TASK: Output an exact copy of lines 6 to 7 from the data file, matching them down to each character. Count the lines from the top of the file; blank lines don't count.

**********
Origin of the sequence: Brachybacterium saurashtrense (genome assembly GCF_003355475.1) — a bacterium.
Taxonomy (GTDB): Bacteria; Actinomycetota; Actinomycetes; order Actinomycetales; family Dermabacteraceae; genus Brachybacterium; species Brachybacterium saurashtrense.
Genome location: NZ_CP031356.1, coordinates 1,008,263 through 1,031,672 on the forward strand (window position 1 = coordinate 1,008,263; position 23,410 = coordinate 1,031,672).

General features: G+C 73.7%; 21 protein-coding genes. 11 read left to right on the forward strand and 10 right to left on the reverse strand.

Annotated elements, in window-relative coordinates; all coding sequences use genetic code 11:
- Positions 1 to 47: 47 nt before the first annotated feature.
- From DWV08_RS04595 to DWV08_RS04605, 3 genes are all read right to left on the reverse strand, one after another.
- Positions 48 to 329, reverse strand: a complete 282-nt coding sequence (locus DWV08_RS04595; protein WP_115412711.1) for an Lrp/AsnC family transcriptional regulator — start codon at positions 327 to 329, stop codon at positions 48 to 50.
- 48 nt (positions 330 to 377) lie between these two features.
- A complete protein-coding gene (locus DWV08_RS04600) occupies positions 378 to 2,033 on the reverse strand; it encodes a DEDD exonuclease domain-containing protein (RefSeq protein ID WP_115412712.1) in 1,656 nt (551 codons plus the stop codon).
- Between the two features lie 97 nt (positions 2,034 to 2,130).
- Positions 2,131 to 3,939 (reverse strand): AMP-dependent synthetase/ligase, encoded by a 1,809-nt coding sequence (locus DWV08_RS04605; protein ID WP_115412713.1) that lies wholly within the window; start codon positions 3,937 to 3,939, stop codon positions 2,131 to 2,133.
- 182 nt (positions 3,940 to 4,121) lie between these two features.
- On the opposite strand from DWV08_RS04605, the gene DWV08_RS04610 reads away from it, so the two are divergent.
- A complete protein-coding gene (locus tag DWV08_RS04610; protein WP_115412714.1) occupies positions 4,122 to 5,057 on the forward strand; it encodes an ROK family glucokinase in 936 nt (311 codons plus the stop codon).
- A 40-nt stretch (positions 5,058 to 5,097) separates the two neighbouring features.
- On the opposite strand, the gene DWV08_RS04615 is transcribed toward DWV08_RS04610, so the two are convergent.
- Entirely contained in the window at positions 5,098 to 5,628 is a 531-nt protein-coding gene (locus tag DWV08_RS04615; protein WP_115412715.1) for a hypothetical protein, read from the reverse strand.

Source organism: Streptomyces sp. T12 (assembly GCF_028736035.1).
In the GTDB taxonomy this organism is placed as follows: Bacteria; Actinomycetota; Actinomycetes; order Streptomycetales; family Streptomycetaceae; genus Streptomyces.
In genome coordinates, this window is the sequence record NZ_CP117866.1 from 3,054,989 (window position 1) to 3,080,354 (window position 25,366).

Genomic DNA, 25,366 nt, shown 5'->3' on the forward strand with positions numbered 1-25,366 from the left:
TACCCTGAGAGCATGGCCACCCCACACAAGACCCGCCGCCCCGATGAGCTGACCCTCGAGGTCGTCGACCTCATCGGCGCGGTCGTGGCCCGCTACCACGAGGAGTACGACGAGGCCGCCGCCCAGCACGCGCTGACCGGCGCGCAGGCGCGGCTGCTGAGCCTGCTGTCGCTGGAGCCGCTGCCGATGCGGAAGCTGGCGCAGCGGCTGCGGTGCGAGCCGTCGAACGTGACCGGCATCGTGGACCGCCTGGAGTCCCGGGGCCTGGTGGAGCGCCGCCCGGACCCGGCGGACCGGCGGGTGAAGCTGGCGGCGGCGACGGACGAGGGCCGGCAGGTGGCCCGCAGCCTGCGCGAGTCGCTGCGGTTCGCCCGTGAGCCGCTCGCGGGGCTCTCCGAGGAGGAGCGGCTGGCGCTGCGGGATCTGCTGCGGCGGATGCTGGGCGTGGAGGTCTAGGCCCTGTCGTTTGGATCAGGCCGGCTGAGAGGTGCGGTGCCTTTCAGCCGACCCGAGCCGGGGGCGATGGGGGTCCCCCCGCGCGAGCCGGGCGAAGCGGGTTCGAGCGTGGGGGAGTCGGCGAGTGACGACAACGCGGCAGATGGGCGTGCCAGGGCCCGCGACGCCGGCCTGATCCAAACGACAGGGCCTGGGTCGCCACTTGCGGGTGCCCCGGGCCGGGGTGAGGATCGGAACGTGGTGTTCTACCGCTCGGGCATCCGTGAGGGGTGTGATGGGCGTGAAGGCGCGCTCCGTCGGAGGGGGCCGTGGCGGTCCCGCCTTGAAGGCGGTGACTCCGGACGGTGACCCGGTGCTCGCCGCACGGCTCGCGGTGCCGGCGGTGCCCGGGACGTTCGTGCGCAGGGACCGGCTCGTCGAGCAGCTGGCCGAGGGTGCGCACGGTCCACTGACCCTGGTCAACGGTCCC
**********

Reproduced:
- Positions 1 to 47: 47 nt before the first annotated feature.
- From DWV08_RS04595 to DWV08_RS04605, 3 genes are all read right to left on the reverse strand, one after another.